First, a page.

United States: Storms rolling east after hitting the south; 5 deaths reported

CALIFORNIA: A large storm system targeted the northeast on Friday, threatening heavy snowfall and coastal flooding after high winds and possible tornadoes damaged homes and buildings, left thousands without power, and caused five deaths across a wide swath of the South and Midwest.
Three people were killed by falling trees in Alabama as severe weather swept through the state. In Mississippi, a woman died inside her SUV after a rotting tree branch hit her vehicle and in Arkansas, a man drowned after driving through high floodwaters.
The storm system turned toward New England, where a mix of snow, sleet and rain was expected in the region from Friday evening through Saturday, prompting the National Weather Service to issue a warning winter storm.
There is a risk of coastal flooding in Massachusetts and Rhode Island and the storm could bring up to 18 inches (45 centimeters) of snow to parts of New Hampshire and Maine. The storm will also bring strong winds with gusts of 40 to 50 mph (80 km/h), which could cause power outages.
Airport officials in Portland, Maine, canceled several flights Saturday ahead of the weather and some area libraries and businesses announced weekend closures. Still, with warmer weather expected to return by the end of the weekend, most New Englanders were taking the storm in stride.
It wasn’t the same story in California, where the weather system hit the state earlier in the week with up to 10 feet (three meters) of snow. Some residents of the mountains east of Los Angeles will likely be stuck at home for at least a week after the snowfall proved too much for most plows to handle.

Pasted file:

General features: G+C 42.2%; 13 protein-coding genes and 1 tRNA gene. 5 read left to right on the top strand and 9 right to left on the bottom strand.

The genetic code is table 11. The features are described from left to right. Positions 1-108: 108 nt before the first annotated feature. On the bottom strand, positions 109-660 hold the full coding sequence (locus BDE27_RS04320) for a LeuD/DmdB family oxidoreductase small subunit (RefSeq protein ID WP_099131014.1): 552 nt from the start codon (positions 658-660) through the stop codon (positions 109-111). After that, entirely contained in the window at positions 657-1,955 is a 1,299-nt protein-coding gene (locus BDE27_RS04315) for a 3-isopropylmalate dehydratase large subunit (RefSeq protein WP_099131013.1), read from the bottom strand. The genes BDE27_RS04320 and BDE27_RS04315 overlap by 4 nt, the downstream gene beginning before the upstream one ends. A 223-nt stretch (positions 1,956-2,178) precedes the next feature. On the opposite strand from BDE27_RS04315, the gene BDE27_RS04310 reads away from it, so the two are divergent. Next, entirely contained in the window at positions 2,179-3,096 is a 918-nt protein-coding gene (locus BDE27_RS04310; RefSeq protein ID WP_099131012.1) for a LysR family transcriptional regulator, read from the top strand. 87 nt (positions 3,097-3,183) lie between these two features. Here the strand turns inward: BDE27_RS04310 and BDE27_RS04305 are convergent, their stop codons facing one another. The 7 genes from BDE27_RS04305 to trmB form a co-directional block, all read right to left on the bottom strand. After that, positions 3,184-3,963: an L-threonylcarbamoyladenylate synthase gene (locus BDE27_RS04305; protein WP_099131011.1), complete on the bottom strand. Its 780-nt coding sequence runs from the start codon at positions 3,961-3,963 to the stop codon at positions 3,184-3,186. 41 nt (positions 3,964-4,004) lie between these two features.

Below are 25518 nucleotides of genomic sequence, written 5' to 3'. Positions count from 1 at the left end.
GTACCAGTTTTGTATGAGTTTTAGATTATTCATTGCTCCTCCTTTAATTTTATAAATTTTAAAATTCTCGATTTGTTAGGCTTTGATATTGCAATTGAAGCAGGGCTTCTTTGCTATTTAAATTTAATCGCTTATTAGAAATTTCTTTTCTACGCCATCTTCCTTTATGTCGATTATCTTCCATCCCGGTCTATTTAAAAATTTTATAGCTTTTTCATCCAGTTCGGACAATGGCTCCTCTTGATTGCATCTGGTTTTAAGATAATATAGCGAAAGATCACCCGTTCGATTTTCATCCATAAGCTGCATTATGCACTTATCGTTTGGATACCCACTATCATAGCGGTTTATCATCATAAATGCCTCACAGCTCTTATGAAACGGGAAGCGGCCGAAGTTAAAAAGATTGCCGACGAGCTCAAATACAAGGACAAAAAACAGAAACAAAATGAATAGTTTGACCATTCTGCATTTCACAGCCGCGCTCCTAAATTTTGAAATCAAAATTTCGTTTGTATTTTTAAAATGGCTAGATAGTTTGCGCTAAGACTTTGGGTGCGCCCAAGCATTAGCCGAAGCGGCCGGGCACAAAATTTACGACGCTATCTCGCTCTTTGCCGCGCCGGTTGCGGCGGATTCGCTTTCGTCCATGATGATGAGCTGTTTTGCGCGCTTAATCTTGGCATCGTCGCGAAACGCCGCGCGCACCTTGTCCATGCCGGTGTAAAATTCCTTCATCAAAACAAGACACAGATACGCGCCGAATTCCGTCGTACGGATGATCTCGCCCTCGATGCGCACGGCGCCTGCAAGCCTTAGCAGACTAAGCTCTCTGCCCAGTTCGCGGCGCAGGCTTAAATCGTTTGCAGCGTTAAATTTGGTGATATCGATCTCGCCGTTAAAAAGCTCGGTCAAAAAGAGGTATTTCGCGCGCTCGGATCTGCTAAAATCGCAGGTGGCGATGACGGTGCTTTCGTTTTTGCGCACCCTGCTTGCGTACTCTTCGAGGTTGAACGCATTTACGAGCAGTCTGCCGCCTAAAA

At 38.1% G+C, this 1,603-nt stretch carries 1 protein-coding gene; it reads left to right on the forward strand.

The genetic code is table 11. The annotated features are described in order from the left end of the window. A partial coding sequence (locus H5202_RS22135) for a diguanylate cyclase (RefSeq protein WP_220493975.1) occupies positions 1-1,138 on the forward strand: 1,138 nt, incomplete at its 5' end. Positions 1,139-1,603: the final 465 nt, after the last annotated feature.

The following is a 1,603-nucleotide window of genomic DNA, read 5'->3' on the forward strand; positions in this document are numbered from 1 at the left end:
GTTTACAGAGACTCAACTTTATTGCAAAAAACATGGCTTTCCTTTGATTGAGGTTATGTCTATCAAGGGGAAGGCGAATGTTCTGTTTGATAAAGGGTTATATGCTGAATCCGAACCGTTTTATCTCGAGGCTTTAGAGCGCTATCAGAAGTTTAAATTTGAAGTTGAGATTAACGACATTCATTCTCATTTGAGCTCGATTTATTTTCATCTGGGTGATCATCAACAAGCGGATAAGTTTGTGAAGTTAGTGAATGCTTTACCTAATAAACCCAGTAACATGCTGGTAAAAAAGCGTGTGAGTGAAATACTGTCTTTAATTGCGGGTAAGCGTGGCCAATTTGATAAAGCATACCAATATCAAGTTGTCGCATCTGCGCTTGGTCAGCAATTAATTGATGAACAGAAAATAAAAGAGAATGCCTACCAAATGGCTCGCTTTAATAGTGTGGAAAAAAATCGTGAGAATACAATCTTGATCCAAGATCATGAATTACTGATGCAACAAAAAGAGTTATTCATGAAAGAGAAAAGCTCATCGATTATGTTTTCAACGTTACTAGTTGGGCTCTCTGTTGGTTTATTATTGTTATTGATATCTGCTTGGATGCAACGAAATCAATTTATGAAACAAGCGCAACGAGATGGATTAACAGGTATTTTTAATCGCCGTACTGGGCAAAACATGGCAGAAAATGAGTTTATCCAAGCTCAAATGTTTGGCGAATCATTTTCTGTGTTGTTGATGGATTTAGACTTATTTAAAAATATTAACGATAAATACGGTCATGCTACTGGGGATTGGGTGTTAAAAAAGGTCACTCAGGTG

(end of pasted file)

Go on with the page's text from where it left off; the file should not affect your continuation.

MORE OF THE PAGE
Scores of residents in Alabama, Louisiana, Kentucky, Arkansas and Texas emerged Friday to find their homes and businesses damaged and trees knocked down by the reported tornadoes. Tens of thousands of people were without electricity and some also without water.
In Alabama, a 70-year-old man sitting in his truck in Talledega County was killed when a tree fell on his vehicle. A 43-year-old man from Lauderdale County and a man from Huntsville were also killed by falling trees on Friday, local authorities said.
In Texas, winds downed trees, ripped the roof off a grocery store in Little Elm, north of Dallas, and flipped four 18-wheelers along U.S. Highway 75. Minor injuries were reported, the report said. the police.
Winds of nearly 80 mph (130 km/h) were recorded near the Fort Worth suburb of Blue Mound. The roof of an apartment building in the suburb of Hurst was blown away, Michael Roberts told KDFW-TV.
“The whole building started shaking… The whole ceiling was gone,” Roberts said. “It got really crazy.”
Heavy rains were also reported in southern Missouri and northern Arkansas, causing flooding in both states.
In southwest Arkansas, Betty Andrews told KSLA-TV that she and her husband took refuge in the bathroom of their mobile home as a tornado moved.
“It was very scary. I opened the front door to look outside and saw him coming. I grabbed Kevin and went into the tub,” Andrews said. “We hunkered down and I said a few prayers until it passed.”
They were fine, but the house suffered significant damage and the couple were temporarily trapped in the bathroom until a neighbor removed the debris from outside the door.
The storm rolled into the Detroit area on Friday afternoon, quickly blanketing streets and roads in a blanket of snow. The weather service said some areas could experience blizzard conditions with snowfall approaching three inches (eight centimeters) per hour.
Detroit-based DTE Energy reported that more than 106,000 customers lost power Friday night. It was the last slap after the ice cream storms last week left more than 600,000 homes and businesses without power.
Hail and high winds were reported in Oklahoma. Elsewhere in the Midwest, Minnesota and Wisconsin were expecting areas of freezing fog with less than a quarter mile of visibility through the weekend, the weather service said. In North Dakota, South Dakota and Minnesota, highways could receive up to 10 inches (25 centimeters) of snow and wind gusts of 45 mph (72 km/h) Sunday and Monday.


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